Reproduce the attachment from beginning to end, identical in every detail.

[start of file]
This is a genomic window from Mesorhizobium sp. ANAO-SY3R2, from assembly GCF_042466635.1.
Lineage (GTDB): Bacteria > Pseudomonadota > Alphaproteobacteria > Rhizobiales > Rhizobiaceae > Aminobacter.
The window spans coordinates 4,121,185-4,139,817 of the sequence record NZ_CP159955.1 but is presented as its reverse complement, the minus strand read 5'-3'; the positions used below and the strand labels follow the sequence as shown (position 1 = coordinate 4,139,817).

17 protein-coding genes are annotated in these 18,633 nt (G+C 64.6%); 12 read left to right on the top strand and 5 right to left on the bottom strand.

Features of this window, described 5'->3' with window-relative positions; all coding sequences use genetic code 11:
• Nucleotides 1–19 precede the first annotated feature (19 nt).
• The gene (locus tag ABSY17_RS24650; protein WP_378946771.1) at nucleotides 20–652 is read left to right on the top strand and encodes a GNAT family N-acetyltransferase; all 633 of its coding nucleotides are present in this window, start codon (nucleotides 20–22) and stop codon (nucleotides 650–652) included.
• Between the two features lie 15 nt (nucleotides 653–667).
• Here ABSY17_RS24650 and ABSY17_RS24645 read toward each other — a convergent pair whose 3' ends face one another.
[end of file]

This is a genomic window from Mesorhizobium sp. ANAO-SY3R2, from assembly GCF_042466635.1.
Lineage (GTDB): Bacteria > Pseudomonadota > Alphaproteobacteria > Rhizobiales > Rhizobiaceae > Aminobacter.
The window spans coordinates 4,121,185-4,139,817 of the sequence record NZ_CP159955.1 but is presented as its reverse complement, the minus strand read 5'-3'; the positions used below and the strand labels follow the sequence as shown (position 1 = coordinate 4,139,817).

17 protein-coding genes are annotated in these 18,633 nt (G+C 64.6%); 12 read left to right on the top strand and 5 right to left on the bottom strand.

Features of this window, described 5'->3' with window-relative positions; all coding sequences use genetic code 11:
• Nucleotides 1–19 precede the first annotated feature (19 nt).
• The gene (locus tag ABSY17_RS24650; protein WP_378946771.1) at nucleotides 20–652 is read left to right on the top strand and encodes a GNAT family N-acetyltransferase; all 633 of its coding nucleotides are present in this window, start codon (nucleotides 20–22) and stop codon (nucleotides 650–652) included.
• Between the two features lie 15 nt (nucleotides 653–667).
• Here ABSY17_RS24650 and ABSY17_RS24645 read toward each other — a convergent pair whose 3' ends face one another.